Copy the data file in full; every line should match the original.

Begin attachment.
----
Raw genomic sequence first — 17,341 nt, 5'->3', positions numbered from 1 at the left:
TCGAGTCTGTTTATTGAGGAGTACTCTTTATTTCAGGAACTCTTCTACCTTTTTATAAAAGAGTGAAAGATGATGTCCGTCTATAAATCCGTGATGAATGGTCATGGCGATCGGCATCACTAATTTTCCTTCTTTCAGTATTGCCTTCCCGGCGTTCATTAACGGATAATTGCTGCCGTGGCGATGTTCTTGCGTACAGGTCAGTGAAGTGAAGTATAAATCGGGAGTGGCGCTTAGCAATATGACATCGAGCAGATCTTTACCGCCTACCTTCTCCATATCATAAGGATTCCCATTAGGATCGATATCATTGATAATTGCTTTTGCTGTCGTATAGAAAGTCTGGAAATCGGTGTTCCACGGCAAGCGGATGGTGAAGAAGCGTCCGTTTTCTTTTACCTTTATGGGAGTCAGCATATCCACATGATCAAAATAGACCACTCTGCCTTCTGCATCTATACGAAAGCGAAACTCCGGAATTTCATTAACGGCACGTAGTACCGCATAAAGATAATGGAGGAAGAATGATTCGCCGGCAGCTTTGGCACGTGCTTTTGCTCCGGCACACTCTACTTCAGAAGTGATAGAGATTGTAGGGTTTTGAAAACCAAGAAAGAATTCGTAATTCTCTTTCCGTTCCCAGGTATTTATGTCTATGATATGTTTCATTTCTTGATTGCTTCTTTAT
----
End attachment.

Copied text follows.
Raw genomic sequence first — 17,341 nt, 5'->3', positions numbered from 1 at the left:
TCGAGTCTGTTTATTGAGGAGTACTCTTTATTTCAGGAACTCTTCTACCTTTTTATAAAAGAGTGAAAGATGATGTCCGTCTATAAATCCGTGATGAATGGTCATGGCGATCGGCATCACTAATTTTCCTTCTTTCAGTATTGCCTTCCCGGCGTTCATTAACGGATAATTGCTGCCGTGGCGATGTTCTTGCGTACAGGTCAGTGAAGTGAAGTATAAATCGGGAGTGGCGCTTAGCAATATGACATCGAGCAGATCTTTACCGCCTACCTTCTCCATATCATAAGGATTCCCATTAGGATCGATATCATTGATAATTGCTTTTGCTGTCGTATAGAAAGTCTGGAAATCGGTGTTCCACGGCAAGCGGATGGTGAAGAAGCGTCCGTTTTCTTTTACCTTTATGGGAGTCAGCATATCCACATGATCAAAATAGACCACTCTGCCTTCTGCATCTATACGAAAGCGAAACTCCGGAATTTCATTAACGGCACGTAGTACCGCATAAAGATAATGGAGGAAGAATGATTCGCCGGCAGCTTTGGCACGTGCTTTTGCTCCGGCACACTCTACTTCAGAAGTGATAGAGATTGTAGGGTTTTGAAAACCAAGAAAGAATTCGTAATTCTCTTTCCGTTCCCAGGTATTTATGTCTATGATATGTTTCATTTCTTGATTGCTTCTTTAT